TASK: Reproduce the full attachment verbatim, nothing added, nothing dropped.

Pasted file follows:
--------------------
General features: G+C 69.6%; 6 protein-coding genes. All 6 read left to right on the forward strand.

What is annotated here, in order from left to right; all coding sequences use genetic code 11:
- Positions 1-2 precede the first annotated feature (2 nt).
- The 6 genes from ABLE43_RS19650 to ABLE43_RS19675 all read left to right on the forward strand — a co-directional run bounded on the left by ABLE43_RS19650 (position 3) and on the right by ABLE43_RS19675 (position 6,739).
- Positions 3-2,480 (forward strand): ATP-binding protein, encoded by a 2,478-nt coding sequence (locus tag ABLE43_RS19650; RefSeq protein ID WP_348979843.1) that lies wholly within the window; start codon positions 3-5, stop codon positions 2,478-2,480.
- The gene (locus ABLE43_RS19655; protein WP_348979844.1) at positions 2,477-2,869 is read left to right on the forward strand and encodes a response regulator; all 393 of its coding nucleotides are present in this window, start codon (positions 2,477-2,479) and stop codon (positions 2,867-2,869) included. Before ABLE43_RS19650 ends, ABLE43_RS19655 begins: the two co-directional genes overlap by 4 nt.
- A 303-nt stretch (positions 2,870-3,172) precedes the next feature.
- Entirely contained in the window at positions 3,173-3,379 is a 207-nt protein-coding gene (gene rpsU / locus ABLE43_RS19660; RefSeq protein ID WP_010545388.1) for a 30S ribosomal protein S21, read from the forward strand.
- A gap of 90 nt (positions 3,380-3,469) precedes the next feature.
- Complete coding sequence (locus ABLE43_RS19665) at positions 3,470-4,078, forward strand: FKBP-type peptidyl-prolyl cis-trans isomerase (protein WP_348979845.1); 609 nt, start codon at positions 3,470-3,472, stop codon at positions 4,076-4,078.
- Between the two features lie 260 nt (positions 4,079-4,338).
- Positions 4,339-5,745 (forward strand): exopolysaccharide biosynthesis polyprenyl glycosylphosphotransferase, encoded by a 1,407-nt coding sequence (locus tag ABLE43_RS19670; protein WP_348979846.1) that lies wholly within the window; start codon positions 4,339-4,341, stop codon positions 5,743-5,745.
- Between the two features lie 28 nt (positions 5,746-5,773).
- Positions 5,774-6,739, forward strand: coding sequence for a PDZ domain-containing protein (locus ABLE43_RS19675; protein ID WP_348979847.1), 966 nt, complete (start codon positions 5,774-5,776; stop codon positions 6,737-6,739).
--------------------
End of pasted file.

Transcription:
General features: G+C 69.6%; 6 protein-coding genes. All 6 read left to right on the forward strand.

What is annotated here, in order from left to right; all coding sequences use genetic code 11:
- Positions 1-2 precede the first annotated feature (2 nt).
- The 6 genes from ABLE43_RS19650 to ABLE43_RS19675 all read left to right on the forward strand — a co-directional run bounded on the left by ABLE43_RS19650 (position 3) and on the right by ABLE43_RS19675 (position 6,739).
- Positions 3-2,480 (forward strand): ATP-binding protein, encoded by a 2,478-nt coding sequence (locus tag ABLE43_RS19650; RefSeq protein ID WP_348979843.1) that lies wholly within the window; start codon positions 3-5, stop codon positions 2,478-2,480.
- The gene (locus ABLE43_RS19655; protein WP_348979844.1) at positions 2,477-2,869 is read left to right on the forward strand and encodes a response regulator; all 393 of its coding nucleotides are present in this window, start codon (positions 2,477-2,479) and stop codon (positions 2,867-2,869) included. Before ABLE43_RS19650 ends, ABLE43_RS19655 begins: the two co-directional genes overlap by 4 nt.
- A 303-nt stretch (positions 2,870-3,172) precedes the next feature.
- Entirely contained in the window at positions 3,173-3,379 is a 207-nt protein-coding gene (gene rpsU / locus ABLE43_RS19660; RefSeq protein ID WP_010545388.1) for a 30S ribosomal protein S21, read from the forward strand.
- A gap of 90 nt (positions 3,380-3,469) precedes the next feature.
- Complete coding sequence (locus ABLE43_RS19665) at positions 3,470-4,078, forward strand: FKBP-type peptidyl-prolyl cis-trans isomerase (protein WP_348979845.1); 609 nt, start codon at positions 3,470-3,472, stop codon at positions 4,076-4,078.
- Between the two features lie 260 nt (positions 4,079-4,338).
- Positions 4,339-5,745 (forward strand): exopolysaccharide biosynthesis polyprenyl glycosylphosphotransferase, encoded by a 1,407-nt coding sequence (locus tag ABLE43_RS19670; protein WP_348979846.1) that lies wholly within the window; start codon positions 4,339-4,341, stop codon positions 5,743-5,745.
- Between the two features lie 28 nt (positions 5,746-5,773).
- Positions 5,774-6,739, forward strand: coding sequence for a PDZ domain-containing protein (locus ABLE43_RS19675; protein ID WP_348979847.1), 966 nt, complete (start codon positions 5,774-5,776; stop codon positions 6,737-6,739).